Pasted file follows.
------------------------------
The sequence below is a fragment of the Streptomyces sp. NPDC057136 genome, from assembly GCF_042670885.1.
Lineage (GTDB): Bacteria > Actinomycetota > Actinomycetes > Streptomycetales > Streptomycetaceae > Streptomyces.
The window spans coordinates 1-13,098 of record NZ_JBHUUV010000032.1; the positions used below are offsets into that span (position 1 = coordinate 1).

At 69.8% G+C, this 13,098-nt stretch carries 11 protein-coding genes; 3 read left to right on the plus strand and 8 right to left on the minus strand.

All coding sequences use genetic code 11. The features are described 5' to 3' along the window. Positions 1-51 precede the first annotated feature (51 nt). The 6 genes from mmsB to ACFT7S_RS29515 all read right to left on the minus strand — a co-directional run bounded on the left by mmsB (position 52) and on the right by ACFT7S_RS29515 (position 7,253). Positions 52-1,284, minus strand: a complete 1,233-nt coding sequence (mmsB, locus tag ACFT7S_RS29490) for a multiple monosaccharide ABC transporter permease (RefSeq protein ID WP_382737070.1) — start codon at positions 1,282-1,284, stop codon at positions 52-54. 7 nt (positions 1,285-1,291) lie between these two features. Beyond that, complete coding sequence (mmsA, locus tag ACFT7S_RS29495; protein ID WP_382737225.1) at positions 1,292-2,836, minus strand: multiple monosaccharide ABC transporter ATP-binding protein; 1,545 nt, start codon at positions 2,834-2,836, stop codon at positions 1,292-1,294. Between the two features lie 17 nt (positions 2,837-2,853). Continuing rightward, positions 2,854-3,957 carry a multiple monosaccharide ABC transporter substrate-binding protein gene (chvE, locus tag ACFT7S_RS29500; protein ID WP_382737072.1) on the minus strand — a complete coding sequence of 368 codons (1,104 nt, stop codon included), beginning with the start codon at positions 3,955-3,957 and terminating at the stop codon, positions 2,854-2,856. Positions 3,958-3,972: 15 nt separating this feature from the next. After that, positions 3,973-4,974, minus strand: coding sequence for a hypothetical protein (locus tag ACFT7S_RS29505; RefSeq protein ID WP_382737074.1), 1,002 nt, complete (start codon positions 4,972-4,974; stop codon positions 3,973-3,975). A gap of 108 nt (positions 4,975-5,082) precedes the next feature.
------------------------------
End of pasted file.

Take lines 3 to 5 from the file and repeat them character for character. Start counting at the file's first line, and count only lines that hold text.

The window spans coordinates 1-13,098 of record NZ_JBHUUV010000032.1; the positions used below are offsets into that span (position 1 = coordinate 1).

At 69.8% G+C, this 13,098-nt stretch carries 11 protein-coding genes; 3 read left to right on the plus strand and 8 right to left on the minus strand.

All coding sequences use genetic code 11. The features are described 5' to 3' along the window. Positions 1-51 precede the first annotated feature (51 nt). The 6 genes from mmsB to ACFT7S_RS29515 all read right to left on the minus strand — a co-directional run bounded on the left by mmsB (position 52) and on the right by ACFT7S_RS29515 (position 7,253). Positions 52-1,284, minus strand: a complete 1,233-nt coding sequence (mmsB, locus tag ACFT7S_RS29490) for a multiple monosaccharide ABC transporter permease (RefSeq protein ID WP_382737070.1) — start codon at positions 1,282-1,284, stop codon at positions 52-54. 7 nt (positions 1,285-1,291) lie between these two features. Beyond that, complete coding sequence (mmsA, locus tag ACFT7S_RS29495; protein ID WP_382737225.1) at positions 1,292-2,836, minus strand: multiple monosaccharide ABC transporter ATP-binding protein; 1,545 nt, start codon at positions 2,834-2,836, stop codon at positions 1,292-1,294. Between the two features lie 17 nt (positions 2,837-2,853). Continuing rightward, positions 2,854-3,957 carry a multiple monosaccharide ABC transporter substrate-binding protein gene (chvE, locus tag ACFT7S_RS29500; protein ID WP_382737072.1) on the minus strand — a complete coding sequence of 368 codons (1,104 nt, stop codon included), beginning with the start codon at positions 3,955-3,957 and terminating at the stop codon, positions 2,854-2,856. Positions 3,958-3,972: 15 nt separating this feature from the next. After that, positions 3,973-4,974, minus strand: coding sequence for a hypothetical protein (locus tag ACFT7S_RS29505; RefSeq protein ID WP_382737074.1), 1,002 nt, complete (start codon positions 4,972-4,974; stop codon positions 3,973-3,975). A gap of 108 nt (positions 4,975-5,082) precedes the next feature.